Catheters should be selected for comfort, and ease of insertion and removal. The ability to minimise complications such as tissue damage and colonisation by micro-organisms should also be considered (Getliffe, 1996). Catheter material for long-term use All-silicone and hydrogel-coated catheters are less likely to encrust than those made of pure latex but no catheter is resistant to encrustation (Morris et al, 1997). Opinion is divided on the use of all-silicone catheters suprapubically: some manufacturers recommend it, others do not. These catheters take longer to block because they have a wider internal lumen than latex-based coated catheters of the same size. When an all-silicone catheter is removed, the balloon may not return to its original shape. A ‘cuff’ will form around the deflated catheter balloon, resulting in traumatic removal (Evans and Feneley, 2000). To avoid this, some manufacturers suggest that once the water has been withdrawn from the balloon, the catheter should be left in situ for five minutes - to allow the balloon to regain its original shape - before removal. Rotation of the catheter while slowly withdrawing it may also help. More research is needed to establish whether the ‘cuff’ effect causes problems for nursing staff and discomfort/trauma for patients during catheter removal. Another problem associated with all-silicone catheters is that the balloon allows some diffusion of water and may occasionally deflate in situ, causing it to fall out (Getliffe, 1996). Urethral catheters It is important to use the smallest diameter of urinary catheter that will allow effective drainage (Woollons, 1996), as larger size catheters - those over 16FG - are associated with abscesses (Roe and Brocklehurst, 1987) and stricture formation in men. Women whose catheter is repeatedly expelled with the balloon should be considered for urgent referral for suprapubic catheterisation. If the problem is allowed to continue, the urethra may suffer irreversible damage and become increasingly patulous, resulting in urine bypassing the lumen and leaking round the catheter. This problem should not be managed by simply increasing the size of catheter or volume of fluid in the balloon. Suprapubic catheters When choosing a catheter for suprapubic use, the smallest size possible that still provides effective drainage should be used. Suitable sizes are 16-22FG (Winder, 1994) and there appears to be less risk of tissue damage. The problems associated with removing suprapubic catheters are the same as those associated with removing all-silicone catheters. Bladder-maintenance solutions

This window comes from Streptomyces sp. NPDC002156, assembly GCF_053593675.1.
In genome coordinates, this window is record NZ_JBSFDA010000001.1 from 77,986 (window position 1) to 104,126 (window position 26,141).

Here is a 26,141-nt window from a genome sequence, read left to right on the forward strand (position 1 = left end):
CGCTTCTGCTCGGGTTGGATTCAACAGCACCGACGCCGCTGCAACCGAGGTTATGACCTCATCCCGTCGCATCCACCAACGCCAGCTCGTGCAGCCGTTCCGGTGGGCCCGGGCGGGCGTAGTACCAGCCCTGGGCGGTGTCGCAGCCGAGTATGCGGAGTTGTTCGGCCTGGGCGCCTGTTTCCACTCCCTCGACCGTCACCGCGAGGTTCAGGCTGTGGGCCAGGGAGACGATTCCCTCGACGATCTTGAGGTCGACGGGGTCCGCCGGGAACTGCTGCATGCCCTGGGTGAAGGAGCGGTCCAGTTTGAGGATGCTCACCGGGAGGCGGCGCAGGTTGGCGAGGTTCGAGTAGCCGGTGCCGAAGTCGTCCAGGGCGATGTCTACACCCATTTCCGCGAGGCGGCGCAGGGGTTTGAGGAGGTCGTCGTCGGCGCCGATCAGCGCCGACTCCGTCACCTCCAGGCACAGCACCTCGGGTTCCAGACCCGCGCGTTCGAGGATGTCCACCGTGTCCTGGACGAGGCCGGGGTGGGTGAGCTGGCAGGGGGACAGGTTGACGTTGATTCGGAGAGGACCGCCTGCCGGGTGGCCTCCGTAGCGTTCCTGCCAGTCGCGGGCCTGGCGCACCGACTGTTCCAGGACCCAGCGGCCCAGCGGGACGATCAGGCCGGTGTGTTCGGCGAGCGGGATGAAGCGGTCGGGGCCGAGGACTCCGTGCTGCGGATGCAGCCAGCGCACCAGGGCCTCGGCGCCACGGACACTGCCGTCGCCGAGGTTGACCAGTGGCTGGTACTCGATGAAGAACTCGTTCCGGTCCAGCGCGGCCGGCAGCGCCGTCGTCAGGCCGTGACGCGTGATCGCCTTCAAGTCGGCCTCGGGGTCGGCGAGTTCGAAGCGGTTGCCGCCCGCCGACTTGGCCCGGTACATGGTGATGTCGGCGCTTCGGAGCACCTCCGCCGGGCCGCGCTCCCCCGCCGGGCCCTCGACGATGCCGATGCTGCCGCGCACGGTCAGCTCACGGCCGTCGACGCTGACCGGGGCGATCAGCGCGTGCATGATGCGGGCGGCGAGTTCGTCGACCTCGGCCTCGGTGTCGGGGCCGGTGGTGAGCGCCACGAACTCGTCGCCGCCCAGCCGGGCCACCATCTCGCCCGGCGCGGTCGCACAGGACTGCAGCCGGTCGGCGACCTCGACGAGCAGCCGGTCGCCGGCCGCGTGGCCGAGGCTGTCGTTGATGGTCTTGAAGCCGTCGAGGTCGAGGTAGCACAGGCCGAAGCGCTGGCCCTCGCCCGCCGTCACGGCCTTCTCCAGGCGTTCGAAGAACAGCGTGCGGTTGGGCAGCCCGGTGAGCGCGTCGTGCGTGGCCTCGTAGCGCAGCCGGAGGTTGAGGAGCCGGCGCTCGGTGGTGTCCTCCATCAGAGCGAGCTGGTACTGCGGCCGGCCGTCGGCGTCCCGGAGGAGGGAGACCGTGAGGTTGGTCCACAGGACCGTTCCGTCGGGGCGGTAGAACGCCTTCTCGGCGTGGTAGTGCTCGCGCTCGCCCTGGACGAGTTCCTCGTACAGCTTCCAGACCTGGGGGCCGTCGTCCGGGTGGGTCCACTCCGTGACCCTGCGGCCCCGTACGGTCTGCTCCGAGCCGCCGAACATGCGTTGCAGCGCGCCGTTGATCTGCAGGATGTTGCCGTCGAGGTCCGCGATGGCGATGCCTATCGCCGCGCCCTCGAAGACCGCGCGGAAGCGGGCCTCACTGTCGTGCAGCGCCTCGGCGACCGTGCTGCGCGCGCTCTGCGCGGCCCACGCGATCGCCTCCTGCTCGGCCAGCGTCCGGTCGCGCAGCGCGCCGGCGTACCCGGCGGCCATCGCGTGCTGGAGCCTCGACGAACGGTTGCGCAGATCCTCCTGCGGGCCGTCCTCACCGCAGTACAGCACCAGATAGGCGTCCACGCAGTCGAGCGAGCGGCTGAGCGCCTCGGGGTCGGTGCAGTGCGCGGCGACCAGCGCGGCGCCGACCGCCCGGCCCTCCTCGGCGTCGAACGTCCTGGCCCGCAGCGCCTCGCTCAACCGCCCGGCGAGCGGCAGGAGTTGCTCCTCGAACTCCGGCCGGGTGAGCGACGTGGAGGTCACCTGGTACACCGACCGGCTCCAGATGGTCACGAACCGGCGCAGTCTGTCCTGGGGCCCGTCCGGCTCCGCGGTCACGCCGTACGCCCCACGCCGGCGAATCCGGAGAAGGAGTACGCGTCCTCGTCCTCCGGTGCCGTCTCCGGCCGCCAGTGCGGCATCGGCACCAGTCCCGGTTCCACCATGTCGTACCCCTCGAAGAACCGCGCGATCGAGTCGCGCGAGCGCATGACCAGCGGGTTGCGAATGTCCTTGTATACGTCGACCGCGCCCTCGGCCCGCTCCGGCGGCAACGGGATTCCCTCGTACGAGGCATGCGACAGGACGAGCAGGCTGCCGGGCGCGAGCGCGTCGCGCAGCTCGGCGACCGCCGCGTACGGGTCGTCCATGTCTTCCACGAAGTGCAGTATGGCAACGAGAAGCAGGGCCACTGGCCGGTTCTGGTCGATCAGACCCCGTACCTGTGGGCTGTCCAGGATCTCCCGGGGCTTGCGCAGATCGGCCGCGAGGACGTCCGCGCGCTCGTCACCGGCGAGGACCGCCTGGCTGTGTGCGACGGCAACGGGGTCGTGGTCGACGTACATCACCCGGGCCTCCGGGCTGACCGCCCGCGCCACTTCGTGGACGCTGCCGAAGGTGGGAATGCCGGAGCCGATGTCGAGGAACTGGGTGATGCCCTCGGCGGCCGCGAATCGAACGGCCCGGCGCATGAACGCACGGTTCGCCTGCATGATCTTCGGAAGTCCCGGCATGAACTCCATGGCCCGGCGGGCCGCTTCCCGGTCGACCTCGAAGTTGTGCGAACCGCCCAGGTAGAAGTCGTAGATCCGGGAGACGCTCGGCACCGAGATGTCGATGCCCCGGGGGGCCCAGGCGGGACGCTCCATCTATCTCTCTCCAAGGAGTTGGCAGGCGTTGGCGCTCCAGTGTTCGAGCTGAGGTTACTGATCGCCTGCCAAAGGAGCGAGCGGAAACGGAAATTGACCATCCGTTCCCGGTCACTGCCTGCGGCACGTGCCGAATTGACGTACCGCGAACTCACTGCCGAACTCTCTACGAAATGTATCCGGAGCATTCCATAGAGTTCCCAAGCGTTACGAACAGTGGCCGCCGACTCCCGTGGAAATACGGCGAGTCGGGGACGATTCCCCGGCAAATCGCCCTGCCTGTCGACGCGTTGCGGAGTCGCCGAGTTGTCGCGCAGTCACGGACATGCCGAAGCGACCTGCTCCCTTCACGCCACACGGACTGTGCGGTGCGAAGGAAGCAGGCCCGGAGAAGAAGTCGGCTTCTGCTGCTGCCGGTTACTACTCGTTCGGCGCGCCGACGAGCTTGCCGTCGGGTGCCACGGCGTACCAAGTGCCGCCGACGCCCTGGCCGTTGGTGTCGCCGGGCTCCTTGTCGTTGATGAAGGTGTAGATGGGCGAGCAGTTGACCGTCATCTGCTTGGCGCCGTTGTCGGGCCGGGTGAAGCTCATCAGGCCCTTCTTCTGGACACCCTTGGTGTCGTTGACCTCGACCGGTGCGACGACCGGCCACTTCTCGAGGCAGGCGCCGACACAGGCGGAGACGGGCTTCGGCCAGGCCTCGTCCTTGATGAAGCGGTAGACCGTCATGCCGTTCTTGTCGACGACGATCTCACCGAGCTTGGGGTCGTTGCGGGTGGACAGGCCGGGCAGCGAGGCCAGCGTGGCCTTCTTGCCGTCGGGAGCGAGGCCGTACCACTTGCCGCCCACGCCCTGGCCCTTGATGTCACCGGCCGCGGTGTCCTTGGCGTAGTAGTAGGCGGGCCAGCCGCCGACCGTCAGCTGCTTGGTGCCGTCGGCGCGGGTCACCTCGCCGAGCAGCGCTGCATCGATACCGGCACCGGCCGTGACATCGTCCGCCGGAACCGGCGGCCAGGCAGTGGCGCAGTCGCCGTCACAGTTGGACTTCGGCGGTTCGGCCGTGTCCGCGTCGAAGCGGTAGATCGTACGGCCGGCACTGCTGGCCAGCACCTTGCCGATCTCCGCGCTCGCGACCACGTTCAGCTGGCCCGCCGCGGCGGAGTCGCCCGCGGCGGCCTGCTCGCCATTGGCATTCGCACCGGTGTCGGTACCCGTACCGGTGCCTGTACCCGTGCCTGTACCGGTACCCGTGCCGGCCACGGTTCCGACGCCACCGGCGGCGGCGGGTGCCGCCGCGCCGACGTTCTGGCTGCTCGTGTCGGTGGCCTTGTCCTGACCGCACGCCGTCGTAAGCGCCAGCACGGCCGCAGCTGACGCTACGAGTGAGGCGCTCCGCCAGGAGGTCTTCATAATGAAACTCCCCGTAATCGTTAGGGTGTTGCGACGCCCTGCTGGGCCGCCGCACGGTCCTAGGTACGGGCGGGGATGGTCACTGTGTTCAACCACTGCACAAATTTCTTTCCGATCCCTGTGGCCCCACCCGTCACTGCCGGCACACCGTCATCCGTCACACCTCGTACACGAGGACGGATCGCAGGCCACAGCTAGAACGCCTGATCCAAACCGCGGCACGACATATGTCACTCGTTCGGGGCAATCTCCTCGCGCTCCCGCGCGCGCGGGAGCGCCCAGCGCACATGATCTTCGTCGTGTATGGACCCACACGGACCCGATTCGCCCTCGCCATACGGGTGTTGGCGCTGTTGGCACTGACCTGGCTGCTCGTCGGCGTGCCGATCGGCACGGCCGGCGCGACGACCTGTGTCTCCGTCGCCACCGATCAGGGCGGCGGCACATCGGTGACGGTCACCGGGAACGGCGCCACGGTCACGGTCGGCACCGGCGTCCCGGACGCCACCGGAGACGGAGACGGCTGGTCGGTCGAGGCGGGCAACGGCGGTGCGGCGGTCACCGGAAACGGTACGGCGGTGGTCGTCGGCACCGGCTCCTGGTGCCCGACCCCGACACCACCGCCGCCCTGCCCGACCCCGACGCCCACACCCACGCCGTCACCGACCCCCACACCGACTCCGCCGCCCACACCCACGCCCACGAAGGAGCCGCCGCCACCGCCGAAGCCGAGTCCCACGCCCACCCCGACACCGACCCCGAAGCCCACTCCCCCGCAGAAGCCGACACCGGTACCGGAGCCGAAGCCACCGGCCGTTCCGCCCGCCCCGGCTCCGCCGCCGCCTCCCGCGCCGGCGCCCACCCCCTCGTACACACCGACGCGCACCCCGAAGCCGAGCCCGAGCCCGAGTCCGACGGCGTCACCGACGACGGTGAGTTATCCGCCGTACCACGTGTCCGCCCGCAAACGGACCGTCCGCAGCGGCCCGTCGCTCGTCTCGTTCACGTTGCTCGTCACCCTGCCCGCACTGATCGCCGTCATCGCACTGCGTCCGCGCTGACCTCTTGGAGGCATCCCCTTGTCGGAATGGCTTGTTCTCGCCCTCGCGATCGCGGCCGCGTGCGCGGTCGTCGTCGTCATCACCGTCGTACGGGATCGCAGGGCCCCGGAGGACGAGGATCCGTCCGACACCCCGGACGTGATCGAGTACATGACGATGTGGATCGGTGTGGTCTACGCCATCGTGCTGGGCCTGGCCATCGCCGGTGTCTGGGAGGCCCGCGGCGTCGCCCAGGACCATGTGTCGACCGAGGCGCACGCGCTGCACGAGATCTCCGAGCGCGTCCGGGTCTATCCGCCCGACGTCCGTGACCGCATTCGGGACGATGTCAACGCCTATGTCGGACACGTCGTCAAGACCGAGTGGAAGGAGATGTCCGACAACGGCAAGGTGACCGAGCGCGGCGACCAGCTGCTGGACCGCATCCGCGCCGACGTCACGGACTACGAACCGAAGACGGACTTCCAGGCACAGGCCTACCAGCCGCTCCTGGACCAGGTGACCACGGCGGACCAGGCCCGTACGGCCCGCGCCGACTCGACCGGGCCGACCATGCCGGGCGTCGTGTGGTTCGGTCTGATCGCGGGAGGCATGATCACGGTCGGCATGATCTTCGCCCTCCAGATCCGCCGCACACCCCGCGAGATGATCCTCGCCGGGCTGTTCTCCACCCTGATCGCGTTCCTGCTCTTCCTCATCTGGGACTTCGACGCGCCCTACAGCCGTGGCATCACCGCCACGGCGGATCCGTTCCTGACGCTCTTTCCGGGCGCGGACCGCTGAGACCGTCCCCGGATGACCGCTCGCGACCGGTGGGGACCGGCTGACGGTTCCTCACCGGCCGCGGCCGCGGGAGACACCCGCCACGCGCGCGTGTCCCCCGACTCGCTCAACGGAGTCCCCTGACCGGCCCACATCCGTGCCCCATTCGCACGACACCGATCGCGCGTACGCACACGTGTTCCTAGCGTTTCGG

Bladder-maintenance solutions (instillations and bladder wash-outs) are frequently used to extend catheter life. However, their use remains controversial (Pomfret, 1996). Nurses must be aware of the literature on the use of instillation and possible side-effects. Kennedy et al (1992) suggested that instillations of weak acidic solutions did not effectively reduce catheter encrustation. In this study, a high percentage of red blood cells were noted with Suby G (weak acidic solution) treatment, suggesting that acidic solutions may damage the bladder endothelium. Elliott et al (1989) believe bladder irrigation can lead to an increased shedding of urothelial cells, which play an important role in fighting infection in the bladder. Chlorhexidine has been shown to be ineffective in reducing infections but may be detrimental to the patient in that it can cause haematuria, a burning sensation and irritation to the bladder mucosa (Stickler et al, 1987). Getliffe (1994b), using synthetic urine in a bladder-model system, identified that Suby G and Mandelic acid were effective at reducing encrustation. But there are no conclusive studies to determine the effectiveness of bladder maintenance solutions and a more clinical study is needed. A study on the management of long-term suprapubic catheters (Evans and Feneley, 2000) found that 42% of patients received either a wash-out or instillation. Previous work undertaken by Getliffe (1994a) found that the percentage of patients receiving bladder wash-outs had fallen to 36% from 54% in 1990 (Getliffe, 1990). This implies that nurses continue to rely heavily on the use of bladder maintenance solutions to manage blocked catheters and raises concerns over the potential detrimental effects of these solutions and their cost-effectiveness. Instillations are an expensive way of extending catheter life (Getliffe, 1996). However, no study to date conclusively shows that citric acid bladder instillations prolong catheter life in vivo. Managing frequently blocking catheters